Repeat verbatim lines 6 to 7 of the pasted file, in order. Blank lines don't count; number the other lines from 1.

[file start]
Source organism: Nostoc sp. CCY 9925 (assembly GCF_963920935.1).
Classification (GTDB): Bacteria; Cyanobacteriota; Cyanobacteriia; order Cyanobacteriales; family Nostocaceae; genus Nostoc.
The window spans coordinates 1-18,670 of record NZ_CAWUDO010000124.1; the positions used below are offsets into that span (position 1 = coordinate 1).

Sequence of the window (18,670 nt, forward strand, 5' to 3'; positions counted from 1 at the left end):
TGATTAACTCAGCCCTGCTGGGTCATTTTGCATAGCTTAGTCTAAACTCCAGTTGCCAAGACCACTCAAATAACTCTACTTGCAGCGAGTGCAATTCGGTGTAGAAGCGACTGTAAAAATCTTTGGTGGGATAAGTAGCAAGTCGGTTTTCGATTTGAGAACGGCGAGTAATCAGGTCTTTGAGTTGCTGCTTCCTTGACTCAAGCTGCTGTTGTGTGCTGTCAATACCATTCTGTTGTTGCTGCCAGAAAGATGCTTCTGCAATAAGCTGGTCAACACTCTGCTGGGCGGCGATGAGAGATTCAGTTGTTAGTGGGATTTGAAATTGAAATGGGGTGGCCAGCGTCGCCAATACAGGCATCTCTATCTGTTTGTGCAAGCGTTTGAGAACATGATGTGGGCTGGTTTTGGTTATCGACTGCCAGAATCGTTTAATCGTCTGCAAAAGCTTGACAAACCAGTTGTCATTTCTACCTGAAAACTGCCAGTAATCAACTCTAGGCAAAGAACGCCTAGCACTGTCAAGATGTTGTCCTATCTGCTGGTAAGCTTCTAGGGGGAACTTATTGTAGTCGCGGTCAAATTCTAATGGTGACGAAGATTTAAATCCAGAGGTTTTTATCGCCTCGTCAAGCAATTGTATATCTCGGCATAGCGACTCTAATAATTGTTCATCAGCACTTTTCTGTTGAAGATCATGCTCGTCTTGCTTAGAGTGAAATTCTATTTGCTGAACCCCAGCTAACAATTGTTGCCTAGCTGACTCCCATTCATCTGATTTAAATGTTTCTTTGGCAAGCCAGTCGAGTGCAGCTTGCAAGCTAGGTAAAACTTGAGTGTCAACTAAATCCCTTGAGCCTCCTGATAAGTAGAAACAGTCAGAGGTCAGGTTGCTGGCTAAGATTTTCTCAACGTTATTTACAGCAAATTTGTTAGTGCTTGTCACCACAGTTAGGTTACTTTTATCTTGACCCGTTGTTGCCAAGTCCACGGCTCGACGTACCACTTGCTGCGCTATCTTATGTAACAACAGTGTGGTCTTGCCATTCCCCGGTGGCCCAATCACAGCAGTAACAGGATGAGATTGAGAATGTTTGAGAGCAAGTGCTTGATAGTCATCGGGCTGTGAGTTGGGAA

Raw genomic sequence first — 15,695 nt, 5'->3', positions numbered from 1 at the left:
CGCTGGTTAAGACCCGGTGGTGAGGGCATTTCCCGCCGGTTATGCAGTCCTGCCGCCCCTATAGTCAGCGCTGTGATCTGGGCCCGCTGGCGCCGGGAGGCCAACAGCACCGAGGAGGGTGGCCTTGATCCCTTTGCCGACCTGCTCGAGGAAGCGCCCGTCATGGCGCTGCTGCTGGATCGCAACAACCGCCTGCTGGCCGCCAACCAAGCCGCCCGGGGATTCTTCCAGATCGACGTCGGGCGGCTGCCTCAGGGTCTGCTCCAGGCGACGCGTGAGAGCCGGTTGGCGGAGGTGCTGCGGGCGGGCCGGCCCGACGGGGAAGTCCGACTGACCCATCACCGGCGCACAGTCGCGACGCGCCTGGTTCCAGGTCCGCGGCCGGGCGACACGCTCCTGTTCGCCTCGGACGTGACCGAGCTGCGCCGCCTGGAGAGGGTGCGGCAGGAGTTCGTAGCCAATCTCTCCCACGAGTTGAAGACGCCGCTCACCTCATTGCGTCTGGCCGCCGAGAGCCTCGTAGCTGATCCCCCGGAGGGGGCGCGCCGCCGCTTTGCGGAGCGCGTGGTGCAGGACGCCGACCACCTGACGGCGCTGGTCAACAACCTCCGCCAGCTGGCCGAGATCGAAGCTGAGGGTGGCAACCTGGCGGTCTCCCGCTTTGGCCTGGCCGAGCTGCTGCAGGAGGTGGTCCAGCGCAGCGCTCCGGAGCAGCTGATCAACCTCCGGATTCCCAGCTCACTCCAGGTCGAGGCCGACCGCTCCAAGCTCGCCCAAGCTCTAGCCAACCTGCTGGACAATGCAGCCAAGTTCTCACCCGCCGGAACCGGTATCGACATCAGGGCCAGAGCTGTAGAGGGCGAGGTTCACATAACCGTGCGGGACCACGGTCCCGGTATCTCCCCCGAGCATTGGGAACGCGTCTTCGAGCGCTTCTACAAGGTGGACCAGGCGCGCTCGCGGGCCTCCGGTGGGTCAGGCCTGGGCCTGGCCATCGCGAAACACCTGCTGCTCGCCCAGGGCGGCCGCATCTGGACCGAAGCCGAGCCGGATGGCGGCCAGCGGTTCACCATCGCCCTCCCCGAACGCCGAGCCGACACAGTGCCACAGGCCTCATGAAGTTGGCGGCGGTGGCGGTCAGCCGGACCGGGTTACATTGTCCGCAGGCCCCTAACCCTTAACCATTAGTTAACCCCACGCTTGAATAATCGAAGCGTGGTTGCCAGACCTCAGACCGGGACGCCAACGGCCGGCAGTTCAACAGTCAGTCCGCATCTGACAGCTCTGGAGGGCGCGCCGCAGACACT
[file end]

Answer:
Raw genomic sequence first — 15,695 nt, 5'->3', positions numbered from 1 at the left:
CGCTGGTTAAGACCCGGTGGTGAGGGCATTTCCCGCCGGTTATGCAGTCCTGCCGCCCCTATAGTCAGCGCTGTGATCTGGGCCCGCTGGCGCCGGGAGGCCAACAGCACCGAGGAGGGTGGCCTTGATCCCTTTGCCGACCTGCTCGAGGAAGCGCCCGTCATGGCGCTGCTGCTGGATCGCAACAACCGCCTGCTGGCCGCCAACCAAGCCGCCCGGGGATTCTTCCAGATCGACGTCGGGCGGCTGCCTCAGGGTCTGCTCCAGGCGACGCGTGAGAGCCGGTTGGCGGAGGTGCTGCGGGCGGGCCGGCCCGACGGGGAAGTCCGACTGACCCATCACCGGCGCACAGTCGCGACGCGCCTGGTTCCAGGTCCGCGGCCGGGCGACACGCTCCTGTTCGCCTCGGACGTGACCGAGCTGCGCCGCCTGGAGAGGGTGCGGCAGGAGTTCGTAGCCAATCTCTCCCACGAGTTGAAGACGCCGCTCACCTCATTGCGTCTGGCCGCCGAGAGCCTCGTAGCTGATCCCCCGGAGGGGGCGCGCCGCCGCTTTGCGGAGCGCGTGGTGCAGGACGCCGACCACCTGACGGCGCTGGTCAACAACCTCCGCCAGCTGGCCGAGATCGAAGCTGAGGGTGGCAACCTGGCGGTCTCCCGCTTTGGCCTGGCCGAGCTGCTGCAGGAGGTGGTCCAGCGCAGCGCTCCGGAGCAGCTGATCAACCTCCGGATTCCCAGCTCACTCCAGGTCGAGGCCGACCGCTCCAAGCTCGCCCAAGCTCTAGCCAACCTGCTGGACAATGCAGCCAAGTTCTCACCCGCCGGAACCGGTATCGACATCAGGGCCAGAGCTGTAGAGGGCGAGGTTCACATAACCGTGCGGGACCACGGTCCCGGTATCTCCCCCGAGCATTGGGAACGCGTCTTCGAGCGCTTCTACAAGGTGGACCAGGCGCGCTCGCGGGCCTCCGGTGGGTCAGGCCTGGGCCTGGCCATCGCGAAACACCTGCTGCTCGCCCAGGGCGGCCGCATCTGGACCGAAGCCGAGCCGGATGGCGGCCAGCGGTTCACCATCGCCCTCCCCGAACGCCGAGCCGACACAGTGCCACAGGCCTCATGAAGTTGGCGGCGGTGGCGGTCAGCCGGACCGGGTTACATTGTCCGCAGGCCCCTAACCCTTAACCATTAGTTAACCCCACGCTTGAATAATCGAAGCGTGGTTGCCAGACCTCAGACCGGGACGCCAACGGCCGGCAGTTCAACAGTCAGTCCGCATCTGACAGCTCTGGAGGGCGCGCCGCAGACACT